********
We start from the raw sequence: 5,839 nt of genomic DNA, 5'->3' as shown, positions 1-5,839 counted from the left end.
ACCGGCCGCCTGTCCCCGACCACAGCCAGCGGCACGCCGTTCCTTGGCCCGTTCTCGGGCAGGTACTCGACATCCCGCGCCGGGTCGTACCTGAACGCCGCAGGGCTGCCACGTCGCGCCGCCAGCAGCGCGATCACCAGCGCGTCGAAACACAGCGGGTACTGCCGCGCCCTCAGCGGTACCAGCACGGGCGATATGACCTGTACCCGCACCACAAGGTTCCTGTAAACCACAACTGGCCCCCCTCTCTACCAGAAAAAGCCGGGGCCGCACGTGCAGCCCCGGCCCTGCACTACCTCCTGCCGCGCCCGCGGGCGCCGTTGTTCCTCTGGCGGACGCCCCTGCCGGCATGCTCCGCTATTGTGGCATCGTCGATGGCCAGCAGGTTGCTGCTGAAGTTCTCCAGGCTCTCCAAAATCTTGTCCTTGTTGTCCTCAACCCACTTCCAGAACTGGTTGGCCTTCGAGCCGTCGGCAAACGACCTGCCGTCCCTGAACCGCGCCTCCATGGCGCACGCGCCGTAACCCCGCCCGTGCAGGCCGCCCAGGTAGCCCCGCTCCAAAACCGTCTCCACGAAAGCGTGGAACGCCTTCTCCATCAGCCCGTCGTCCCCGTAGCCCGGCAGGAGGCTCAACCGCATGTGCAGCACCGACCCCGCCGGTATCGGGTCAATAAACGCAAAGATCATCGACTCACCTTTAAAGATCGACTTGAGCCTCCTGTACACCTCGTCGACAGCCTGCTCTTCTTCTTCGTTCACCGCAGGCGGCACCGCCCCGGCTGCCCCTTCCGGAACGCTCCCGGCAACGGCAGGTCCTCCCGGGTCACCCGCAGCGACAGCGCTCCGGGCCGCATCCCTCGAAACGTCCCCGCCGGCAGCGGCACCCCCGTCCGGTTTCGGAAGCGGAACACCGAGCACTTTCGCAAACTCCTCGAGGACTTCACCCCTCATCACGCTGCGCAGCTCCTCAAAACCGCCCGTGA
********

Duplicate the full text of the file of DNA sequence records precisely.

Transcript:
We start from the raw sequence: 5,839 nt of genomic DNA, 5'->3' as shown, positions 1-5,839 counted from the left end.
ACCGGCCGCCTGTCCCCGACCACAGCCAGCGGCACGCCGTTCCTTGGCCCGTTCTCGGGCAGGTACTCGACATCCCGCGCCGGGTCGTACCTGAACGCCGCAGGGCTGCCACGTCGCGCCGCCAGCAGCGCGATCACCAGCGCGTCGAAACACAGCGGGTACTGCCGCGCCCTCAGCGGTACCAGCACGGGCGATATGACCTGTACCCGCACCACAAGGTTCCTGTAAACCACAACTGGCCCCCCTCTCTACCAGAAAAAGCCGGGGCCGCACGTGCAGCCCCGGCCCTGCACTACCTCCTGCCGCGCCCGCGGGCGCCGTTGTTCCTCTGGCGGACGCCCCTGCCGGCATGCTCCGCTATTGTGGCATCGTCGATGGCCAGCAGGTTGCTGCTGAAGTTCTCCAGGCTCTCCAAAATCTTGTCCTTGTTGTCCTCAACCCACTTCCAGAACTGGTTGGCCTTCGAGCCGTCGGCAAACGACCTGCCGTCCCTGAACCGCGCCTCCATGGCGCACGCGCCGTAACCCCGCCCGTGCAGGCCGCCCAGGTAGCCCCGCTCCAAAACCGTCTCCACGAAAGCGTGGAACGCCTTCTCCATCAGCCCGTCGTCCCCGTAGCCCGGCAGGAGGCTCAACCGCATGTGCAGCACCGACCCCGCCGGTATCGGGTCAATAAACGCAAAGATCATCGACTCACCTTTAAAGATCGACTTGAGCCTCCTGTACACCTCGTCGACAGCCTGCTCTTCTTCTTCGTTCACCGCAGGCGGCACCGCCCCGGCTGCCCCTTCCGGAACGCTCCCGGCAACGGCAGGTCCTCCCGGGTCACCCGCAGCGACAGCGCTCCGGGCCGCATCCCTCGAAACGTCCCCGCCGGCAGCGGCACCCCCGTCCGGTTTCGGAAGCGGAACACCGAGCACTTTCGCAAACTCCTCGAGGACTTCACCCCTCATCACGCTGCGCAGCTCCTCAAAACCGCCCGTGA